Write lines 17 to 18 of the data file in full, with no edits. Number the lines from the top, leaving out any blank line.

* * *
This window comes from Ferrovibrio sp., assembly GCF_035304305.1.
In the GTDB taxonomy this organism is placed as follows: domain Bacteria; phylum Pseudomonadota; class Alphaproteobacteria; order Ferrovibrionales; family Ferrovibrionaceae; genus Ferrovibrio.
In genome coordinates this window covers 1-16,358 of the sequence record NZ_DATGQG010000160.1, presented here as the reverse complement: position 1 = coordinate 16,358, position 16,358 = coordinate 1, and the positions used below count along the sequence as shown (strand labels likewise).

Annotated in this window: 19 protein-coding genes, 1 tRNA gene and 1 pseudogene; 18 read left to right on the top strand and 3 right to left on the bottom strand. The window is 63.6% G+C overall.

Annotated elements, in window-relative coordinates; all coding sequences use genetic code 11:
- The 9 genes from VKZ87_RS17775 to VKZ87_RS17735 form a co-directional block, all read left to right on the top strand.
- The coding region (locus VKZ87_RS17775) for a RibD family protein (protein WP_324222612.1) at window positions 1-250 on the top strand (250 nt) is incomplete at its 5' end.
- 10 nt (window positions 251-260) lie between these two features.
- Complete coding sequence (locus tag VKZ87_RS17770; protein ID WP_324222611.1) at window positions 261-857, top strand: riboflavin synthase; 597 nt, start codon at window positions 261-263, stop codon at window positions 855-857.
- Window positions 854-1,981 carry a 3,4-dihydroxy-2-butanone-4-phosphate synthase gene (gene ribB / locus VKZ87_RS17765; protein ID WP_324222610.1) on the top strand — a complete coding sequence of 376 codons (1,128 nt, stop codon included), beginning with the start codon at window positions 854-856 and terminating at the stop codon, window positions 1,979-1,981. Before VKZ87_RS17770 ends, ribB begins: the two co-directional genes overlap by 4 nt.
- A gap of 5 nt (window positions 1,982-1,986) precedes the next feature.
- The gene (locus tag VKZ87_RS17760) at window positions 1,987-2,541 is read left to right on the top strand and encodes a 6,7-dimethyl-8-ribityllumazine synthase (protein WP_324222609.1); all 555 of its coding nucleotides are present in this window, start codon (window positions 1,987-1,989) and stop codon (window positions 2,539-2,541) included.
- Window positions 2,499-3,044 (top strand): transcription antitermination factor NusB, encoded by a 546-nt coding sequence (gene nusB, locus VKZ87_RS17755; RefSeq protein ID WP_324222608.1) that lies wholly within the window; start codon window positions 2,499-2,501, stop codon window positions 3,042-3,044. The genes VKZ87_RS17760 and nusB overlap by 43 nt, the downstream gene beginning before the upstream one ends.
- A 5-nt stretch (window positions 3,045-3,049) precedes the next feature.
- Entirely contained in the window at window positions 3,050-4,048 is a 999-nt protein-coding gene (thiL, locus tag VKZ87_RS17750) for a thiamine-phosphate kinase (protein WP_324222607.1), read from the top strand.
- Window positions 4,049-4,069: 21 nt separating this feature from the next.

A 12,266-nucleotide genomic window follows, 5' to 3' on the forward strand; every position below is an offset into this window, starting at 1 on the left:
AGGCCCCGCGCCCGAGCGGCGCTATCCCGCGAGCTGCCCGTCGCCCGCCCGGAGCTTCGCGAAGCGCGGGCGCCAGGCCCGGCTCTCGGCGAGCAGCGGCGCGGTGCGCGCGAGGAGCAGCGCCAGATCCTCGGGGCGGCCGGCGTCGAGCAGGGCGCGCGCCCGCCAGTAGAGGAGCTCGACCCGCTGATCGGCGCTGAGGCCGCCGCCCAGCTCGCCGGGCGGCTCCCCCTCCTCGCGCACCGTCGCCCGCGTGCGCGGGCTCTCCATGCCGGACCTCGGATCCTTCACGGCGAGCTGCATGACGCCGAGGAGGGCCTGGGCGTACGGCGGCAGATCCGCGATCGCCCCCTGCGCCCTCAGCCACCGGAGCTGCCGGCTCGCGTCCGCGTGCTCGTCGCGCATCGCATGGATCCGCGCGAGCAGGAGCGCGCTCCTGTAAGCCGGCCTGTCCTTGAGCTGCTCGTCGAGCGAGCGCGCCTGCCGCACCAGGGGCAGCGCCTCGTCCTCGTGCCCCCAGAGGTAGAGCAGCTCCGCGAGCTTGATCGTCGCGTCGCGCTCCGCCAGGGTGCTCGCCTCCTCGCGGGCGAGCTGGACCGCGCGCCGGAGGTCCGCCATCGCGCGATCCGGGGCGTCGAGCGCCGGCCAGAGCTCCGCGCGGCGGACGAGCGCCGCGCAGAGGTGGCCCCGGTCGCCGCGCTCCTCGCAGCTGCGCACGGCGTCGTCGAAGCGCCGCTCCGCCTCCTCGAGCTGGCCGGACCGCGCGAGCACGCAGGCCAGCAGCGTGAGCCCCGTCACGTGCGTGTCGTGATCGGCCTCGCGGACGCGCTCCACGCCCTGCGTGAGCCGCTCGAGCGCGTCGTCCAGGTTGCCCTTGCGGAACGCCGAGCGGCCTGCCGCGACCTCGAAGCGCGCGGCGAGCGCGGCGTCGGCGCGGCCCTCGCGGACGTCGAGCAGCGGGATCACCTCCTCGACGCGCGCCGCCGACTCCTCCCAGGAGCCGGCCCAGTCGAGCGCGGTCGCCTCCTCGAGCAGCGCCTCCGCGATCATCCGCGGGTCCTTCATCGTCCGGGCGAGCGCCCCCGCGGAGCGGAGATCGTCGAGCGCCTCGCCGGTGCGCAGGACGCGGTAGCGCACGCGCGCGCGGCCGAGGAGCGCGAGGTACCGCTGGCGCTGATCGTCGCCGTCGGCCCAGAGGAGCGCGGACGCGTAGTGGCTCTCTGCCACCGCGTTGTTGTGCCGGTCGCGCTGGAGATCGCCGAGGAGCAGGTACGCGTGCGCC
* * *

A 12,266-nucleotide genomic window follows, 5' to 3' on the forward strand; every position below is an offset into this window, starting at 1 on the left:
AGGCCCCGCGCCCGAGCGGCGCTATCCCGCGAGCTGCCCGTCGCCCGCCCGGAGCTTCGCGAAGCGCGGGCGCCAGGCCCGGCTCTCGGCGAGCAGCGGCGCGGTGCGCGCGAGGAGCAGCGCCAGATCCTCGGGGCGGCCGGCGTCGAGCAGGGCGCGCGCCCGCCAGTAGAGGAGCTCGACCCGCTGATCGGCGCTGAGGCCGCCGCCCAGCTCGCCGGGCGGCTCCCCCTCCTCGCGCACCGTCGCCCGCGTGCGCGGGCTCTCCATGCCGGACCTCGGATCCTTCACGGCGAGCTGCATGACGCCGAGGAGGGCCTGGGCGTACGGCGGCAGATCCGCGATCGCCCCCTGCGCCCTCAGCCACCGGAGCTGCCGGCTCGCGTCCGCGTGCTCGTCGCGCATCGCATGGATCCGCGCGAGCAGGAGCGCGCTCCTGTAAGCCGGCCTGTCCTTGAGCTGCTCGTCGAGCGAGCGCGCCTGCCGCACCAGGGGCAGCGCCTCGTCCTCGTGCCCCCAGAGGTAGAGCAGCTCCGCGAGCTTGATCGTCGCGTCGCGCTCCGCCAGGGTGCTCGCCTCCTCGCGGGCGAGCTGGACCGCGCGCCGGAGGTCCGCCATCGCGCGATCCGGGGCGTCGAGCGCCGGCCAGAGCTCCGCGCGGCGGACGAGCGCCGCGCAGAGGTGGCCCCGGTCGCCGCGCTCCTCGCAGCTGCGCACGGCGTCGTCGAAGCGCCGCTCCGCCTCCTCGAGCTGGCCGGACCGCGCGAGCACGCAGGCCAGCAGCGTGAGCCCCGTCACGTGCGTGTCGTGATCGGCCTCGCGGACGCGCTCCACGCCCTGCGTGAGCCGCTCGAGCGCGTCGTCCAGGTTGCCCTTGCGGAACGCCGAGCGGCCTGCCGCGACCTCGAAGCGCGCGGCGAGCGCGGCGTCGGCGCGGCCCTCGCGGACGTCGAGCAGCGGGATCACCTCCTCGACGCGCGCCGCCGACTCCTCCCAGGAGCCGGCCCAGTCGAGCGCGGTCGCCTCCTCGAGCAGCGCCTCCGCGATCATCCGCGGGTCCTTCATCGTCCGGGCGAGCGCCCCCGCGGAGCGGAGATCGTCGAGCGCCTCGCCGGTGCGCAGGACGCGGTAGCGCACGCGCGCGCGGCCGAGGAGCGCGAGGTACCGCTGGCGCTGATCGTCGCCGTCGGCCCAGAGGAGCGCGGACGCGTAGTGGCTCTCTGCCACCGCGTTGTTGTGCCGGTCGCGCTGGAGATCGCCGAGGAGCAGGTACGCGTGCGCC